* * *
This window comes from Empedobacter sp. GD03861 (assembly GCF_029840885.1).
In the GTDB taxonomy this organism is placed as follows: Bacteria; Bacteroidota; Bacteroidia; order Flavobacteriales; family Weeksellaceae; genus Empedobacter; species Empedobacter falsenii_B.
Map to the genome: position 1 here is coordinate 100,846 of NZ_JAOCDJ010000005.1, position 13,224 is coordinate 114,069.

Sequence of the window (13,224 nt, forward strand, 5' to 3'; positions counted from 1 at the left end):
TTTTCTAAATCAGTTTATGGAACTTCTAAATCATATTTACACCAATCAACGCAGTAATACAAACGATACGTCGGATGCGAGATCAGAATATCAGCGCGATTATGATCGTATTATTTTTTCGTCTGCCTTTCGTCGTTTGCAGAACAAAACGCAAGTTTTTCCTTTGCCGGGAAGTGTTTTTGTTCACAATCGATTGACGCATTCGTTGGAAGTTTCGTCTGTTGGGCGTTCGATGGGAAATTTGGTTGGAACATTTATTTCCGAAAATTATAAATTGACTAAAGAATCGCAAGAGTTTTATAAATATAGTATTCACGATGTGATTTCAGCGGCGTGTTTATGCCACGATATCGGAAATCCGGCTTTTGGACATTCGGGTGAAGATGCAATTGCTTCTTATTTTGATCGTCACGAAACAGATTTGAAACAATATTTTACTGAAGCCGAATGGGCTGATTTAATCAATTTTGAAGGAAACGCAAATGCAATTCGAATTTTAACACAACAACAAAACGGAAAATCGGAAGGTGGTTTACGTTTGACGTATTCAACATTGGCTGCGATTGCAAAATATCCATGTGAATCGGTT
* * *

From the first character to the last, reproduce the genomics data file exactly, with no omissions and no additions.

This window comes from Empedobacter sp. GD03861 (assembly GCF_029840885.1).
In the GTDB taxonomy this organism is placed as follows: Bacteria; Bacteroidota; Bacteroidia; order Flavobacteriales; family Weeksellaceae; genus Empedobacter; species Empedobacter falsenii_B.
Map to the genome: position 1 here is coordinate 100,846 of NZ_JAOCDJ010000005.1, position 13,224 is coordinate 114,069.

Sequence of the window (13,224 nt, forward strand, 5' to 3'; positions counted from 1 at the left end):
TTTTCTAAATCAGTTTATGGAACTTCTAAATCATATTTACACCAATCAACGCAGTAATACAAACGATACGTCGGATGCGAGATCAGAATATCAGCGCGATTATGATCGTATTATTTTTTCGTCTGCCTTTCGTCGTTTGCAGAACAAAACGCAAGTTTTTCCTTTGCCGGGAAGTGTTTTTGTTCACAATCGATTGACGCATTCGTTGGAAGTTTCGTCTGTTGGGCGTTCGATGGGAAATTTGGTTGGAACATTTATTTCCGAAAATTATAAATTGACTAAAGAATCGCAAGAGTTTTATAAATATAGTATTCACGATGTGATTTCAGCGGCGTGTTTATGCCACGATATCGGAAATCCGGCTTTTGGACATTCGGGTGAAGATGCAATTGCTTCTTATTTTGATCGTCACGAAACAGATTTGAAACAATATTTTACTGAAGCCGAATGGGCTGATTTAATCAATTTTGAAGGAAACGCAAATGCAATTCGAATTTTAACACAACAACAAAACGGAAAATCGGAAGGTGGTTTACGTTTGACGTATTCAACATTGGCTGCGATTGCAAAATATCCATGTGAATCGGTT